In any planning adjudication, the decision-maker inevitably decides factual issues and policy issues and, most commonly, applies policy to decided fact. The House of Lords decided that certain bits of this process, namely articulation and application of the policy, were no-go areas for the courts. They did so on a sound basis in the ECHR learning. Interestingly, similar results are arrived at in domestic tort cases, where the courts are wary of deciding issues against public authority defendants where the underlying issue is one of resources—should the accident have been prevented by more ratepayers' money being spent on highway measures?(6) They equally recognised that gross misunderstanding or misapplication of the policy could be reviewed by the courts.

As for decisions on the facts, a different set of principles would then come into play. The judicial review court could interfere if the decision was perverse or irrational or disproportionate, or proceeded on a misunderstanding or ignorance of an established fact. Thus judicial review was sufficient for the factual elements which should properly be decided by the courts.

Professor Ian Loveland ("Comment" NLJ May 18, 2001, p 713) has cast doubt upon any rigid distinction between policy and fact as it emerges in the typical planning case. This must be right, but if, as I believe, there must be some respect for the statutory, and hence theoretically democratic, dispensation that most if not all planning policy is for central Government, then the difficulty in filleting away policy from the facts must and should be an inevitable consequence of any such challenge.

A telling point in the speeches in the House of Lords is when the spotlight turned upon what the challengers said ought to happen, if—as was entailed by their case—the SSETR did not decide in call-in cases. As Lord Clyde(7) pointed out, the response was that:

"Cases … which are likely to give rise to issues of widespread or even national concern, which may well have a wide impact on the lives of many and involve major issues of policy … should be removed from the Minister, who is answerable to Parliament, to an independent body, answerable to no one."

If such an alternative unanswerable tribunal was not to be constituted, then, to my mind, the far less desirable outcome would occur, namely that these issues of general importance would be decided by local planning authorities without a full inquiry and without the rights of public participation to which any inquiry precipitated by a call-in would lead.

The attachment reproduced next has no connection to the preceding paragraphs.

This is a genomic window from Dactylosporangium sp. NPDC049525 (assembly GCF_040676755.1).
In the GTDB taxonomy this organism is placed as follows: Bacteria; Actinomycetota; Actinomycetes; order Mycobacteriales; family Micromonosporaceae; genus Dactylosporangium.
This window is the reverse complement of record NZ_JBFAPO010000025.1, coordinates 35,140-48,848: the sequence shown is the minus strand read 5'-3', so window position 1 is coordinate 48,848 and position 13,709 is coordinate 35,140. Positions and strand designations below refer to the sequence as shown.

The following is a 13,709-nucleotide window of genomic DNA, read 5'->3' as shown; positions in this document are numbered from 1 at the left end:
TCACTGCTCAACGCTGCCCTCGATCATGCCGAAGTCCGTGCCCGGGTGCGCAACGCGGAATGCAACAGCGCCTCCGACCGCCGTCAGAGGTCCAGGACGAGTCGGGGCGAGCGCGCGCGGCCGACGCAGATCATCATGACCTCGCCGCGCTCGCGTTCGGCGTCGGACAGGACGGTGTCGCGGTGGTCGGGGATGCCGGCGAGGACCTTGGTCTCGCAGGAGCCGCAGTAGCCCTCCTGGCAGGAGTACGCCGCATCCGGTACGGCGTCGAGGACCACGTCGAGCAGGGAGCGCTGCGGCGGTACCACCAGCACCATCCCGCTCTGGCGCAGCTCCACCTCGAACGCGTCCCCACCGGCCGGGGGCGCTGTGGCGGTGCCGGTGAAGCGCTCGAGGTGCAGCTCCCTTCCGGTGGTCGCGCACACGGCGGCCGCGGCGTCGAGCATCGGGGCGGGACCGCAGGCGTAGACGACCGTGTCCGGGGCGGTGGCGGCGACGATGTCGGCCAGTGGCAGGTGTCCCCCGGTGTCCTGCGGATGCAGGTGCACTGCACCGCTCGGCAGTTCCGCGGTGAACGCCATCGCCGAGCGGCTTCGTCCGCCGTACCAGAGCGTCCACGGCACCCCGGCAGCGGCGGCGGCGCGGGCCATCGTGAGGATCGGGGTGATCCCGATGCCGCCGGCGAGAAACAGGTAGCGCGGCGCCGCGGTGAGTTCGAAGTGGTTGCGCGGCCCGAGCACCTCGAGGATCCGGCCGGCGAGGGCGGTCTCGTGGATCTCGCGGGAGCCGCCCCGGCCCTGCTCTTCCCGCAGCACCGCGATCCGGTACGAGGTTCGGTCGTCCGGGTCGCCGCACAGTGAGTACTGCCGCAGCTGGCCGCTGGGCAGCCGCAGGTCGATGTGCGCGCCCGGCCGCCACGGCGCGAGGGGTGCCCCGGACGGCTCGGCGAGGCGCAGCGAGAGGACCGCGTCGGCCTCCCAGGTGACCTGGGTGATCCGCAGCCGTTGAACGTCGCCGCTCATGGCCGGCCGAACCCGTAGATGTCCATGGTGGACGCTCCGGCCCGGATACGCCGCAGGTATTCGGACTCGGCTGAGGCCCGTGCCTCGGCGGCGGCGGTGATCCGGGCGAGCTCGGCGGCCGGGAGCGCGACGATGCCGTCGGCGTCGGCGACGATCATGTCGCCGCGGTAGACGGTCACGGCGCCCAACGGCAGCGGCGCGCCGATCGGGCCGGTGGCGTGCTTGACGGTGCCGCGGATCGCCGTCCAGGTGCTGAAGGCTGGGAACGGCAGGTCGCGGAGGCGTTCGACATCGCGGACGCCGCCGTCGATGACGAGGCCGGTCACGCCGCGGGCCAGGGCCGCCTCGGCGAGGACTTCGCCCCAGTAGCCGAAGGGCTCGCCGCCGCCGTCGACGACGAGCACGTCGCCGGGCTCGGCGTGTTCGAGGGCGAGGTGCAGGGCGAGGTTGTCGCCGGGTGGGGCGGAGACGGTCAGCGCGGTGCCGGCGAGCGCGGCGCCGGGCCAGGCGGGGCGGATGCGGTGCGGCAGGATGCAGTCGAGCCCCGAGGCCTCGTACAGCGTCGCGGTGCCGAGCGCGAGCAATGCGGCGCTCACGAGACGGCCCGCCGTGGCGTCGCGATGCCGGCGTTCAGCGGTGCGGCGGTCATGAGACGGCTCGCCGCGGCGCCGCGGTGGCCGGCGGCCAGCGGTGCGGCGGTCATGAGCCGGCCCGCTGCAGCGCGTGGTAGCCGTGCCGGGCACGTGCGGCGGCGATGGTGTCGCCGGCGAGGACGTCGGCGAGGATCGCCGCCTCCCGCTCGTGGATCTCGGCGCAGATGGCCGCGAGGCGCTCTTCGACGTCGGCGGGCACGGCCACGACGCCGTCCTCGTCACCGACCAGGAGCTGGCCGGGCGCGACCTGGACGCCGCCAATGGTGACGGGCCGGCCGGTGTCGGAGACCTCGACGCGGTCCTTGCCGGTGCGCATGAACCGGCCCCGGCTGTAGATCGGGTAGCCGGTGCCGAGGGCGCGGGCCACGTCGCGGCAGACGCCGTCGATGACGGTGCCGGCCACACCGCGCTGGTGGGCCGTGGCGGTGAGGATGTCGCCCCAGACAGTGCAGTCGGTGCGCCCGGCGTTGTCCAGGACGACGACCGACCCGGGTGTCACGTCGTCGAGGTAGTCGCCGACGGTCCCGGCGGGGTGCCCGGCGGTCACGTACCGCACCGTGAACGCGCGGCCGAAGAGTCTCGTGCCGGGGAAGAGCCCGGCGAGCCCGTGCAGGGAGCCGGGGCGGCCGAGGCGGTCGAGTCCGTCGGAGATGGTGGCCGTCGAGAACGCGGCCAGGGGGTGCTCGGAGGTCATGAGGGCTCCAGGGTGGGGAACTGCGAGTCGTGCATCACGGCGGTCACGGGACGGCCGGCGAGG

Implications

Many of the implications of the decision will be obvious. Systematic condemnations of the DETR's policy-led process are doomed, nor must the potency of present day judicial review be underrated in any similar challenge. A similar all-clear goes out to the typical compulsory purchase decision, where the interest of the affected landowner is weighed against the general public interest in the scheme.

So any Art 6(1) challenge in a planning case which stands a chance of success must move from the general to the particular. And the most obvious area, in my view, for this scrutiny is the case expressly not covered by this decision, namely the typical decision by a local planning authority. Contrast the safeguards between such a decision on an ordinary planning application (circa 500,000 a year) and the procedure as summarised by the House of Lords when a called-in inquiry (circa 130 a year) comes before an inspector. In the former, unlike the latter, there is no opportunity to call oral evidence, cross-examine, or indeed to demand a sufficient oral hearing or obtain reasons. The opportunity for preparation in response to any such application is very limited by time constraints. It is true that many of these decisions will quite properly turn out to be non-reviewable decisions on policy and its application—should the village expand to accommodate one more "modest" development? To what extent are employment prospects arising out of the development to be weighed against prevalent NIMBY-ism?

On the other hand, many decisions will depend on crucial factual issues, upon which fairness may dictate that current procedure is inadequate—what noise does the applicant workshop owner in fact currently make before he seeks a doubling of his woodworking machines? To what extent are local residents in fact affected by traffic movements before production is doubled?